ELTAYIB v. UNITED STATES

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United States Court of Appeals,Second Circuit.

Abdel ELTAYIB, Petitioner-Appellant, v. UNITED STATES of America, Respondent-Appellee.

Docket No. 00-2144.

Decided: June 26, 2002

Before MINER, JOSÉ A. CABRANES, and POOLER, Circuit Judges. Vida M. Alvy,Alvy & Jacobson, New York, NY, for Petitioner-Appellant. Peter A. Norling, Assistant United States Attorney (David C. James, Assistant United States Attorney, of counsel, Loretta E. Lynch, United States Attorney, on the brief), Office of the United States Attorney for the Eastern District of New York, Brooklyn, NY, for Respondent-Appellee.

Abdel Eltayib appeals from an order entered by the United States District Court for the Eastern District of New York (Eugene H. Nickerson, Judge ), denying his motion pursuant to Fed.R.App.P. 4(a)(6) 1 to reopen his time to appeal an order entered on August 12, 1999, denying his motion pursuant to 28 U.S.C. § 2255 to vacate his convictions for, inter alia, conspiracy to distribute cocaine.   See generally United States v. Eltayib, 88 F.3d 157 (2d Cir.1996) (affirming conviction on direct appeal).   Eltayib claimed that he did not receive notice of the decision denying his § 2255 motion until November 22, 1999, and that he moved to reopen his time to appeal within seven days of that date, thus entitling him to relief pursuant to Rule 4(a)(6).   The District Court denied his motion with a one word-“denied”-order entered on March 7, 2000.

 On August 4, 2000, we construed Eltayib's notice of appeal and submissions to this Court as a motion for a certificate of appealability to challenge the District Court's denial of his Rule 4(a)(6) motion, and granted the motion to the extent that we issued a Certificate of Appealability on the following issues:  (1) whether appellant is required to obtain a certificate of appealability to challenge the district court's denial of his motion to extend the time to appeal;  and (2) if he is required to obtain a certificate of appealability, whether appellant meets the certificate of appealability standard.2  We also appointed counsel for the appellant, who had been proceeding pro se.

As amended by the Anti-Terrorism and Effective Death Penalty Act of 1996 (“AEDPA”), Pub.L. No. 104-132, 110 Stat. 1214, 28 U.S.C. § 2255 provides, in relevant part, that “[a]n appeal may be taken to the court of appeals from the order entered on the motion as from a final judgment on application for a writ of habeas corpus.”   Accordingly, it incorporates by reference the standards applicable to petitions for a writ of habeas corpus filed pursuant to 28 U.S.C. § 2253.   That statute provides, in relevant part, that “[u]nless a circuit justice or judge issues a certificate of appealability, an appeal may not be taken ․ from ․ the final order in a proceeding under section 2255.”  28 U.S.C. § 2253(c)(1)(B).

 Eltayib contends that “final order” in 28 U.S.C. § 2253(c)(1)(B) does not encompass “ordinary motions” such as a motion to extend time, and that, therefore, no certificate of appealability is necessary for this Court to consider Eltayib's appeal from the order denying his Rule 4(a)(6) motion.   We disagree.   In Kellogg v. Strack, 269 F.3d 100 (2d Cir.2001), we held that “final order” in § 2253(c)(1)(B) encompasses an order denying a motion for relief from the judgment pursuant to Fed.R.Civ.P. 60(b).3  269 F.3d at 102-03.   We stated:

[T]he plain text of § 2253(c)(1) would seem to make the [certificate of appealability] requirement applicable here.   There is no question that the denial of a Rule 60(b) motion in non-habeas cases is a “final order” for purposes of appeal, and absent indications to the contrary, we would expect Congress to have intended the same meaning when using the term “final order” in crafting AEDPA.   Not only is there no such contrary indication, but it would be rather anomalous for Congress to have intended to screen out unmeritorious appeals from denials of habeas corpus petitions and yet not have wished to apply this same screen to 60(b) motions seeking to revisit those denials.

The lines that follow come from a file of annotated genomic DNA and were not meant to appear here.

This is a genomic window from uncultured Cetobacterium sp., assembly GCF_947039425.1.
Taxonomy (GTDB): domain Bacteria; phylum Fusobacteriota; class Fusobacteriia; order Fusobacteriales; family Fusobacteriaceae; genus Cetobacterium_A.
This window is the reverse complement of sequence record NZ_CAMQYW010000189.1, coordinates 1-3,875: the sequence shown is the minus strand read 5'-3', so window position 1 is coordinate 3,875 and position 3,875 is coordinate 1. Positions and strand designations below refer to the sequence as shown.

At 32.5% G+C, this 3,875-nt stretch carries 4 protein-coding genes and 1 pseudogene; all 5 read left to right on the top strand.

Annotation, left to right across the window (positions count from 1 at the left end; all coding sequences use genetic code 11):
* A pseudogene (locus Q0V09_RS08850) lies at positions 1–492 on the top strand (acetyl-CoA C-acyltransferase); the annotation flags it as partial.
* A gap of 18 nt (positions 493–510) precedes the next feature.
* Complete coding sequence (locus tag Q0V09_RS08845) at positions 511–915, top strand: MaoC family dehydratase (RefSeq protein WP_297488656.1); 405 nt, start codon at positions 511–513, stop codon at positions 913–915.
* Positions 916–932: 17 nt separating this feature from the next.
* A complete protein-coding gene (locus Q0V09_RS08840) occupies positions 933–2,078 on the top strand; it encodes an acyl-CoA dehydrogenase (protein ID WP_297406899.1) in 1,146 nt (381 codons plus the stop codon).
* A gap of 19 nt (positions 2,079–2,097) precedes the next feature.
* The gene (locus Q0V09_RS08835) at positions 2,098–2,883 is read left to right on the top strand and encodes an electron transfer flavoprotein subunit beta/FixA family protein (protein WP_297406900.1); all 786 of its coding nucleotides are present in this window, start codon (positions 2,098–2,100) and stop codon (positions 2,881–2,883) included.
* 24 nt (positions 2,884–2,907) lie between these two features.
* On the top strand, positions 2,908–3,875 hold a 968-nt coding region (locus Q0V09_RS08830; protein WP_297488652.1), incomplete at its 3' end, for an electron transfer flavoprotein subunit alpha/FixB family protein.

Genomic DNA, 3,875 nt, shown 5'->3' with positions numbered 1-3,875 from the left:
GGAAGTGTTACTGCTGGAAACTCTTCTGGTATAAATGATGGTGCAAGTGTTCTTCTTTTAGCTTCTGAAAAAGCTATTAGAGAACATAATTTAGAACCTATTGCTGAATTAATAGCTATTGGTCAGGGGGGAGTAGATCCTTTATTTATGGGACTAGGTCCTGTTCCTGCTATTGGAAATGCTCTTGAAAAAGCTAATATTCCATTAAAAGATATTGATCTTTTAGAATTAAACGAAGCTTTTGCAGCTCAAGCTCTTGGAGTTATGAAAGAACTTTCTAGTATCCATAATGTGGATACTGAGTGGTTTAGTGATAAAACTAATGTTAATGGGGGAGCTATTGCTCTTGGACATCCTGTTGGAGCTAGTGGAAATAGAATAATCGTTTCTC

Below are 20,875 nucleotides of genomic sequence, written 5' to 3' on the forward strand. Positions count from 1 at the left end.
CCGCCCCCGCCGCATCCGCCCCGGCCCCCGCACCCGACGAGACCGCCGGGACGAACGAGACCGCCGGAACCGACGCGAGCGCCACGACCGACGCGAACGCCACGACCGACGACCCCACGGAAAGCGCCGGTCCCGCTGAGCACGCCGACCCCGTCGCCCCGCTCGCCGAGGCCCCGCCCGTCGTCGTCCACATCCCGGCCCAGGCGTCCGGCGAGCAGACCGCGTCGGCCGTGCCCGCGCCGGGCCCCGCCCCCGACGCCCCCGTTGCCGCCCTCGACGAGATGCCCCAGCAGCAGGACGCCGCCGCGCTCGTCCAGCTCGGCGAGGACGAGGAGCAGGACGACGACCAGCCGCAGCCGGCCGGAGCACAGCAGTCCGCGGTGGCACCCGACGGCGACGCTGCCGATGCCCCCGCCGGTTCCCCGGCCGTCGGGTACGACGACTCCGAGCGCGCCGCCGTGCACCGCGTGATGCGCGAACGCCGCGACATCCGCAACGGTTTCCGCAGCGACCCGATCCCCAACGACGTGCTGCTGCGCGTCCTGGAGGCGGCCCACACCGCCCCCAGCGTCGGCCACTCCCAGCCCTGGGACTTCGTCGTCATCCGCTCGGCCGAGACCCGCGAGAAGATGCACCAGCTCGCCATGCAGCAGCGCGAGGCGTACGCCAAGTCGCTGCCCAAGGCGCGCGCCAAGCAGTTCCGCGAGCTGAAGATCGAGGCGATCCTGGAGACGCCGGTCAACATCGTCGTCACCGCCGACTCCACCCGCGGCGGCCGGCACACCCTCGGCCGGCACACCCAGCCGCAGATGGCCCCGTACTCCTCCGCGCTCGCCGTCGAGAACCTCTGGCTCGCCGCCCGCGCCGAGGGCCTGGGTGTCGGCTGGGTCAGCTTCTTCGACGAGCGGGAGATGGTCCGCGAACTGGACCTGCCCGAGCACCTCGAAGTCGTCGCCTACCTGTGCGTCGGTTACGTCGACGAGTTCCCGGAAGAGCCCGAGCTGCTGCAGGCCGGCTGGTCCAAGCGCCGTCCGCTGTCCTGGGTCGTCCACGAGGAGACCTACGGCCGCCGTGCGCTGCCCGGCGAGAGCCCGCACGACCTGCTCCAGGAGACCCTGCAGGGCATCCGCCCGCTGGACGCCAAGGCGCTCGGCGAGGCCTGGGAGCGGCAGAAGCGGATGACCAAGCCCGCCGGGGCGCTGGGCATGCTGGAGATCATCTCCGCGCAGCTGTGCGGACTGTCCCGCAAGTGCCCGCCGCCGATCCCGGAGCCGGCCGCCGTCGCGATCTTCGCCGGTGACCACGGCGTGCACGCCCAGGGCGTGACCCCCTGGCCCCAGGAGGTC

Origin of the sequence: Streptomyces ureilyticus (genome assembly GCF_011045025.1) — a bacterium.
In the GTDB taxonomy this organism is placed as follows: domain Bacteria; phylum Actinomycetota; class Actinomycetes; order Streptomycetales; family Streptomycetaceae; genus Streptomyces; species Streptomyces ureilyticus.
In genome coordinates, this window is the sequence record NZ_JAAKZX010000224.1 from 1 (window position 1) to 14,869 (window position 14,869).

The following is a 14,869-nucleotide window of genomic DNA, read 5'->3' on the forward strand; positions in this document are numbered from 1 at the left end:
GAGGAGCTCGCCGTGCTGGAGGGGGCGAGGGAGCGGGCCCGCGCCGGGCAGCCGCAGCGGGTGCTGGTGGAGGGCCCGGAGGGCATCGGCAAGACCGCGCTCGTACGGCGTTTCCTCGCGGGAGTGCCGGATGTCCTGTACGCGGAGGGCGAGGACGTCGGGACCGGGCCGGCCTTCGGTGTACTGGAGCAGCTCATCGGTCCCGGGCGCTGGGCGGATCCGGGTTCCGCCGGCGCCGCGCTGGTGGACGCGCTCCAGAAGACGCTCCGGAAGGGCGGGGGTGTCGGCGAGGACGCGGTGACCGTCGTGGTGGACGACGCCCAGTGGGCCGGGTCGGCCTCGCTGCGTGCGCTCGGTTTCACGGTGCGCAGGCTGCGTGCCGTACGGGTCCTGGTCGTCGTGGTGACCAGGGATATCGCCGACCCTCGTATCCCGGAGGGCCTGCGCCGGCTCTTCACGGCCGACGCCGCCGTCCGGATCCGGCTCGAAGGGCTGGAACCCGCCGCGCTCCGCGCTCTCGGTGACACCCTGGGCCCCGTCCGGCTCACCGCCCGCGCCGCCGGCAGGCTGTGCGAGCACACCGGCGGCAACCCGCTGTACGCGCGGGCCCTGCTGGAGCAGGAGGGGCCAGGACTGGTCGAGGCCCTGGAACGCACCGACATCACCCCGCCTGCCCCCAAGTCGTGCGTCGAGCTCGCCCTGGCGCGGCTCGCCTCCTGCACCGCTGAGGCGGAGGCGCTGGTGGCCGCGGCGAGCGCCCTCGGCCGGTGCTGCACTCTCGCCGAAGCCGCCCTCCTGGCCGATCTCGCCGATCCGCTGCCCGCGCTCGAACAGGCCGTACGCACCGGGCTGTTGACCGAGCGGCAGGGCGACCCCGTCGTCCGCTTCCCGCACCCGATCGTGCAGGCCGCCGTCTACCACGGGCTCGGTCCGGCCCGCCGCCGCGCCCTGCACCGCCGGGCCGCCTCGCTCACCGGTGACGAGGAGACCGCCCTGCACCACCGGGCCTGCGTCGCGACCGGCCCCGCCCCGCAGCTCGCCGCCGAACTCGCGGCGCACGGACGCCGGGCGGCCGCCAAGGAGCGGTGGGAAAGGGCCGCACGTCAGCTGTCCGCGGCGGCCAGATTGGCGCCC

Id. at 103 (emphasis added).

An order denying a motion pursuant to Fed.R.App.P. 4(a)(6) to reopen the time to appeal, like an order denying a motion pursuant to Fed.R.Civ.P. 60(b), is a “final decision” appealable pursuant to 28 U.S.C. § 1291.   See, e.g., Avolio v. County of Suffolk, 29 F.3d 50 (2d Cir.1994).   Accordingly, we hold that 28 U.S.C. § 2253(c)(1)(B) applies to an order denying a motion pursuant to Fed.R.App.P. 4(a)(6) to reopen the time to appeal in a proceeding under 28 U.S.C. § 2255, and, therefore, a certificate of appealability is required to challenge such an order.

In Kellogg, we held that a certificate of appealability should issue in a case involving the denial of a Rule 60(b) motion “only if the petitioner shows that (1) jurists of reason would find it debatable whether the district court abused its discretion in denying the Rule 60(b) motion, and (2) jurists of reason would find it debatable whether the underlying habeas petition, in light of the grounds alleged to support the 60(b) motion, states a valid claim of the denial of a constitutional right.”  269 F.3d at 104.   In so holding, we noted that “[i]n the context of a denial of a Rule 60(b) motion, a substantial showing that the district court abused its discretion indicates that the appeal has the threshold quantum of merit to go forward.”   Id.

 A Rule 4(a)(6) motion, unlike a Rule 60(b) motion, does not involve the merits of the underlying order.   Rather, the issue on a Rule 4(a)(6) motion is merely whether the movant has met the requirements for the reopening of his time to appeal.   Thus, in the context of a Rule 4(a)(6) motion, a substantial showing that the district court abused its discretion would not indicate whether the appeal “has the threshold quantum of merit to go forward.”